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Budgets, Balls, billionaires and Susan Boyle

Posted on 19 April 2009 | 12:04pm

It is the normal fate of Chancellors, on the Sunday before a Budget, to see the newspapers plastered with predictions of its contents.

Today, you have to work well into the inside pages before finding out what Alistair Darling may or, more likely given how tightly the Budget is held, may not, be thinking. Instead the fall out from Damian McBride’s activities and the policing of the G20 Summit continues to dominate. The relief that may give Alistair as he works on his speech is about the only good thing that can be said of the rolling coverage of smears and emails, on which Neil Kinnock was excellent on the TV this morning.

With so much focus on spin, it is worth pointing out that one of Alistair’s strengths is his mild aversion to the presentational side of modern politics. What he announces, and the impact it makes, will be more important than how he announces it or the headlines the day after, let alone several days before.

But what the G20 showed is that proper preparation, the facing up to big difficult decisions, and the sense that our politicians are properly focussed on things that really matter to people, can have a positive impact on confidence, give direction and purpose to politics. The stalling of that has been part of the real political damage done by recent events.

This week he has to set out where we are, how we got here, and how we now move forward. The more factual and candid he is, the more likely he is to be heard.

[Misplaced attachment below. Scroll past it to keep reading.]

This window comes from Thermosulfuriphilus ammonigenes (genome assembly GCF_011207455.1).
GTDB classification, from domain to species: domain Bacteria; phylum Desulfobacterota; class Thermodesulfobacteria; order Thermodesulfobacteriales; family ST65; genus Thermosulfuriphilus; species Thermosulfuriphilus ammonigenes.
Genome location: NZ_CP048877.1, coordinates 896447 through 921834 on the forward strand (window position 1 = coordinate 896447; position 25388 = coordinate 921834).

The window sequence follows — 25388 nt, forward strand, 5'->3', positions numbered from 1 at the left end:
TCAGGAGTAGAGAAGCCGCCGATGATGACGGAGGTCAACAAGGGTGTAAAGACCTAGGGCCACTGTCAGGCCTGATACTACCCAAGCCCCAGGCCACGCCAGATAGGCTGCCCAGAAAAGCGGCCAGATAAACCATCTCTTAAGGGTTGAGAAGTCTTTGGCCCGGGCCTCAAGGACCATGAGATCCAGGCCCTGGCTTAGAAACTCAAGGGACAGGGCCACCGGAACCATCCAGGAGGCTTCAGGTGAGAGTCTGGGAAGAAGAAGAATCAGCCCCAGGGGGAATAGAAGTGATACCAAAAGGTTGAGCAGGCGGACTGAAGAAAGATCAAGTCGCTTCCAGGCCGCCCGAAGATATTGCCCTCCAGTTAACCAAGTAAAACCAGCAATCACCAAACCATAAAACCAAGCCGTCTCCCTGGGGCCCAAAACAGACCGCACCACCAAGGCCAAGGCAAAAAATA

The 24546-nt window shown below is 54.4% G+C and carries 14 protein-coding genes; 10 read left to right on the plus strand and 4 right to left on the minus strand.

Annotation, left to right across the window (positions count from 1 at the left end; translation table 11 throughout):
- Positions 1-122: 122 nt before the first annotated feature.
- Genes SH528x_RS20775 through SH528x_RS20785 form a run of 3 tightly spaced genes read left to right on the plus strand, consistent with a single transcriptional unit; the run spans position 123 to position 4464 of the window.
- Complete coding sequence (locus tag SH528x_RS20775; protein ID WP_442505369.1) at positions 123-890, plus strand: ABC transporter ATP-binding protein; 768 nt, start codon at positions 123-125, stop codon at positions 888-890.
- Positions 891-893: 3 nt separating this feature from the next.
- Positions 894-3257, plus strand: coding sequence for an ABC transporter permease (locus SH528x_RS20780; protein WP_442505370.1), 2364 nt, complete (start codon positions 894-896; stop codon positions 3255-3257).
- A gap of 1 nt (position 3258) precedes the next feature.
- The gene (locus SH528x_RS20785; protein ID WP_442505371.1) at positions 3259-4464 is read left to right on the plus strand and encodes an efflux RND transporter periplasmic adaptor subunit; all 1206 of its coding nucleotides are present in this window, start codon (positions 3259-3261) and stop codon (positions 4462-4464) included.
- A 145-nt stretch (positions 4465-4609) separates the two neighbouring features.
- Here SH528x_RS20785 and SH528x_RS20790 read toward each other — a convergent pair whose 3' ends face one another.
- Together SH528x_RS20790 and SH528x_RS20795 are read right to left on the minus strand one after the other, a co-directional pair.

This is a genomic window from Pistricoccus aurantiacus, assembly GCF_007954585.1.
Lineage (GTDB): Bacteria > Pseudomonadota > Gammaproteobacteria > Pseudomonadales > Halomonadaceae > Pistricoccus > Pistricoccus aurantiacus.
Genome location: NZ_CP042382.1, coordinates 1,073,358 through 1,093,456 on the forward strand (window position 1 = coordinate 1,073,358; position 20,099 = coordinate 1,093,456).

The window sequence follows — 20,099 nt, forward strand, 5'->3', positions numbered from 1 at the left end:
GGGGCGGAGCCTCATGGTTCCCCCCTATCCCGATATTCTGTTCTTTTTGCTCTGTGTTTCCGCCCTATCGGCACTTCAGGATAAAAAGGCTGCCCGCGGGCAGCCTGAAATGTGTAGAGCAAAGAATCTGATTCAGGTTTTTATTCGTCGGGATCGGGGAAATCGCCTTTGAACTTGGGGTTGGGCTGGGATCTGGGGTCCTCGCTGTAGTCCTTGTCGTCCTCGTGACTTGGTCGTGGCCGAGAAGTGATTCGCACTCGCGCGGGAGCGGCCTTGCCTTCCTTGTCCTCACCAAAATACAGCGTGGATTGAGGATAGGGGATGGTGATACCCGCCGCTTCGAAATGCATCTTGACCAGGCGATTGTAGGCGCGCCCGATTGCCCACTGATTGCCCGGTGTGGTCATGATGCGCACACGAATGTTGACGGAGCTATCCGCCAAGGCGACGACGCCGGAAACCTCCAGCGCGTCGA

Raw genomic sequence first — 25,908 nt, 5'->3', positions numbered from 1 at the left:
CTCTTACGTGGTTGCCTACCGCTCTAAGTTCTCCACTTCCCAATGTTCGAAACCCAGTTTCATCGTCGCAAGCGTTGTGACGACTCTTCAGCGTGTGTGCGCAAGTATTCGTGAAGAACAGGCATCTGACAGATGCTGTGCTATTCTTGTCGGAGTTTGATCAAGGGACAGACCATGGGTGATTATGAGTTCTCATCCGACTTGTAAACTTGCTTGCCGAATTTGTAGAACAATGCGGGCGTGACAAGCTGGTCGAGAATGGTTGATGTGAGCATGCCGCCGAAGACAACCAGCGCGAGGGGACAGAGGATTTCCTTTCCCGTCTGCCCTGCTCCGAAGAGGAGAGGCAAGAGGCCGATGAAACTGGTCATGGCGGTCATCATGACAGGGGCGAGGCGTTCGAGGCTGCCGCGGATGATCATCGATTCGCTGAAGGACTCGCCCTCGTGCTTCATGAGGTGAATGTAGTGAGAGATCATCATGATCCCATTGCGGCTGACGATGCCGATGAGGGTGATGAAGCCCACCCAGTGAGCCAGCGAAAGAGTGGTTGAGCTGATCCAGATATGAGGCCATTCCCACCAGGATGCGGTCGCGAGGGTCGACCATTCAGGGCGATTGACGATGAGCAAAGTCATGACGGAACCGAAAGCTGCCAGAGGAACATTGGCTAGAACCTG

I see both Alistair and I appear in a list of people allegedly smeared or briefed against by a unit run by Ed Balls. All I cay say is if so, I was unaware of it.

But, showing there is still money around despite economic woes, and still goodness among public figures, my attention was caught by the story a few columns away, about how David Sainsbury has become the first Briton to give away more than a billion pounds to charity.

Lord Sainsbury is one of those rare examples of someone who transferred well from a successful business career to a successful ministerial career. He was always a delight to work with when I was in Number 10, and a superb science minister. And no, that is not an invitation for him to become the next to sign up to my attempts to get fifty individuals or organisations to give fifty thousand pounds to celebrate Leukaemia Research’s fiftieth anniversary. That will come separately!